The fly ash particulates are removed from the exhaust gases by various means, such as filtration of the flue gas, or use of an electrostatic precipitator. The efficiency of an electrostatic precipitator depends on many factors, including the electrical conductivity of the particulate matter. Increased conductivity results in improved precipitation performance. The electrical conductivity in turn depends in part on the sulfur concentration in the particulate matter. In general, conductivity increases with increasing sulfur concentration in the particulate matter. Because of this, in order to improve the electrostatic precipitator performance when low sulfur coal is burned, sulfur is often introduced with the coal, or sulfur trioxide is injected into the flue gas.

The problem of achieving a reduction in sulfur-containing compounds and an increase in efficiency of particulate removal, while eliminating the use of additives and additional scrubbing processes or gas particulate cleaning processes, has not been adequately resolved.

The concept of cofiring natural gas with coal to improve emission performance is not new. Compared to coal, natural gas contains negligible sulfur and no mineral matter. It is known that partial replacement of coal with natural gas will result in a reduction in sulfur compounds and particulates proportional to the reduction in sulfur and mineral matter input. It is also known that cofiring of natural gas and oil yields a plume which is almost invisible.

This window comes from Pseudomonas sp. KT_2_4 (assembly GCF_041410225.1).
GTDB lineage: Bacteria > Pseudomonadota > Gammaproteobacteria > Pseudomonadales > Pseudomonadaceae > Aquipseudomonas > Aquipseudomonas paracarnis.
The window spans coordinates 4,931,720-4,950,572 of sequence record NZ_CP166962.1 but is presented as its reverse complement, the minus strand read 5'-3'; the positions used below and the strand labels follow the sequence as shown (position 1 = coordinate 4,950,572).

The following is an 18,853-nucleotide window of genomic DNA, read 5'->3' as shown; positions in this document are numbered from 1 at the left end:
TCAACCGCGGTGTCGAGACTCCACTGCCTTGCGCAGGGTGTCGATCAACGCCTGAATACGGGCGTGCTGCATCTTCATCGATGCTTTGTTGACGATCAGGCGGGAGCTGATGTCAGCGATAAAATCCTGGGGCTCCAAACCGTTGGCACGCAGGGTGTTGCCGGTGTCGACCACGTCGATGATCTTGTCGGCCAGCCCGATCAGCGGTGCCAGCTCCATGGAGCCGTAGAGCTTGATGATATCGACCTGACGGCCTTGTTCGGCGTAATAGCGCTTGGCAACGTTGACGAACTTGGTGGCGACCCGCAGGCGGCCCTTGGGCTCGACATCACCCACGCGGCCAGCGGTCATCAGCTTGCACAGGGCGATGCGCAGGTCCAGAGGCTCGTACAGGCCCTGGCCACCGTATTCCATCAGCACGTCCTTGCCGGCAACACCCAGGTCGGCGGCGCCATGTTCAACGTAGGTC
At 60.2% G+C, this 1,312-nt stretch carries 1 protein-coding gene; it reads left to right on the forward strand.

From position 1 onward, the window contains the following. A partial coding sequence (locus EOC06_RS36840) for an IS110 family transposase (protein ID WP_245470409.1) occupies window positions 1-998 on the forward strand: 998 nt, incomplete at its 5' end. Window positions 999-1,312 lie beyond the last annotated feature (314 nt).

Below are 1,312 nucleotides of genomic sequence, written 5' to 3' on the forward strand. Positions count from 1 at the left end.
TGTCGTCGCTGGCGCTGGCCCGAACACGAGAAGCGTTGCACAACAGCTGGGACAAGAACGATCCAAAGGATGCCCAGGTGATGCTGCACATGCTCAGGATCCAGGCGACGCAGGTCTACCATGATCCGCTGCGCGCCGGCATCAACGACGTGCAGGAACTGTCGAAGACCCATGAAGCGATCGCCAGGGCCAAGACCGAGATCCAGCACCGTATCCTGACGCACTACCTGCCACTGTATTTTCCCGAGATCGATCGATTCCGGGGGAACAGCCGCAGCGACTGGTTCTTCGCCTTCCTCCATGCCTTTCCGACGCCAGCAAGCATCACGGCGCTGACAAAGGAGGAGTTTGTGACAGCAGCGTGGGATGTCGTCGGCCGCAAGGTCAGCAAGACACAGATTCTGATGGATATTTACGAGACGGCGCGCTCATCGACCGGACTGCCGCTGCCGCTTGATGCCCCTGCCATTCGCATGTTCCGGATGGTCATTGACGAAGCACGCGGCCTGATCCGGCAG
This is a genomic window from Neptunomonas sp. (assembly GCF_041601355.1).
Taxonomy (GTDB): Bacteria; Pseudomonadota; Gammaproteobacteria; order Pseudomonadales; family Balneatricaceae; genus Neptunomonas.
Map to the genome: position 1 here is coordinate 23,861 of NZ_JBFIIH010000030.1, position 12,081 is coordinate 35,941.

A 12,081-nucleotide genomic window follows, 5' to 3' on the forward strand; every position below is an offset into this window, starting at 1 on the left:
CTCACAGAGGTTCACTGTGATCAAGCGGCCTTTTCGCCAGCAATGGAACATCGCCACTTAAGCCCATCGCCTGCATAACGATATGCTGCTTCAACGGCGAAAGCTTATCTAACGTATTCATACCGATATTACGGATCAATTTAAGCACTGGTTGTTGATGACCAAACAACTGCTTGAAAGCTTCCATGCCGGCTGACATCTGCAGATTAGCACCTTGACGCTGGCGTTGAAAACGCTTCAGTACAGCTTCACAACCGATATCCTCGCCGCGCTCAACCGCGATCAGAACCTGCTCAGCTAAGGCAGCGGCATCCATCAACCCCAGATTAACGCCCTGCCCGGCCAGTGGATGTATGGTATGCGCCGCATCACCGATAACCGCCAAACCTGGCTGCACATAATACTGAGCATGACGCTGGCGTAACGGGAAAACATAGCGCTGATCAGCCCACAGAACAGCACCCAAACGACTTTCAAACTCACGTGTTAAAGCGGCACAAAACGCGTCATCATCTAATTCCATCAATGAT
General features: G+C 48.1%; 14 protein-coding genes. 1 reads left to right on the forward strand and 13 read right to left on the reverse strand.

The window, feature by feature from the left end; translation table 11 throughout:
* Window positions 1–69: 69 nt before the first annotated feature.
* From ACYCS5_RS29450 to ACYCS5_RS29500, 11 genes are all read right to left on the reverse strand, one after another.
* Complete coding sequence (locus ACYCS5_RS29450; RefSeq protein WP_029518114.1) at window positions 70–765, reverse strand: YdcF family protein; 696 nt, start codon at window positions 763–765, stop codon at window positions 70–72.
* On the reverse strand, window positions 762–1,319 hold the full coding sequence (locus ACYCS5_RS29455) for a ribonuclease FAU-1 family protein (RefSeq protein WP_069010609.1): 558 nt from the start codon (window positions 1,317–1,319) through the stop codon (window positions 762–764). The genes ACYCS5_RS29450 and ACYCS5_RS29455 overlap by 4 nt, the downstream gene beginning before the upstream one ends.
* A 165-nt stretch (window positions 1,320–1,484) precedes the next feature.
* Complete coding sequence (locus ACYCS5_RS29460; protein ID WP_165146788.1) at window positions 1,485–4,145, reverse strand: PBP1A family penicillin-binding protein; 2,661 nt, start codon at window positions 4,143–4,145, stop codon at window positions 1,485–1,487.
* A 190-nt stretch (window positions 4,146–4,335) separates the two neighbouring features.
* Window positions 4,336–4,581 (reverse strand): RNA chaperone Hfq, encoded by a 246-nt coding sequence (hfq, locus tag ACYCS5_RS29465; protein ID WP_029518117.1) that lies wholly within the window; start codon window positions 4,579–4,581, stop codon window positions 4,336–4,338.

The most significant development work on cofiring technology was conducted as a result of the Gas Research Institute's Cheswick Station project. It was discovered that cofiring natural gas with coal could result in a percentage reduction in sulfur dioxide emissions which was greater than the percentage reduction in sulfur and mineral matter input. Further, if a small amount of gas is fired simultaneously with coal, carbon burnout is improved, resulting in improved electrostatic precipitator performance and reduced plume opacity.

SUMMARY OF THE INVENTION

A process for reducing gaseous sulfur dioxide and increasing particulate matter removal in the emission products from the combustion of pulverized coal is presented. Pulverized sulfur-containing coal is injected along with combustion air into a combustion chamber and fired to create a combustion zone within the chamber, thereby creating emission products, including gaseous sulfur compounds and particulate matter. The emission products are directed to an exhaust means where the particulate matter is removed. By injecting a fuel containing negligible sulfur and having a heating value higher than coal into a region of the combustion zone through which a majority of the of the gaseous sulfur compounds must pass to reach the exhaust means, and by injecting the fuel substantially in parallel to the coal and combustion air, the temperature of the region is increased in an amount sufficient to increase the sulfur content of the particulate matter, thereby reducing the amount of gaseous sulfur dioxide.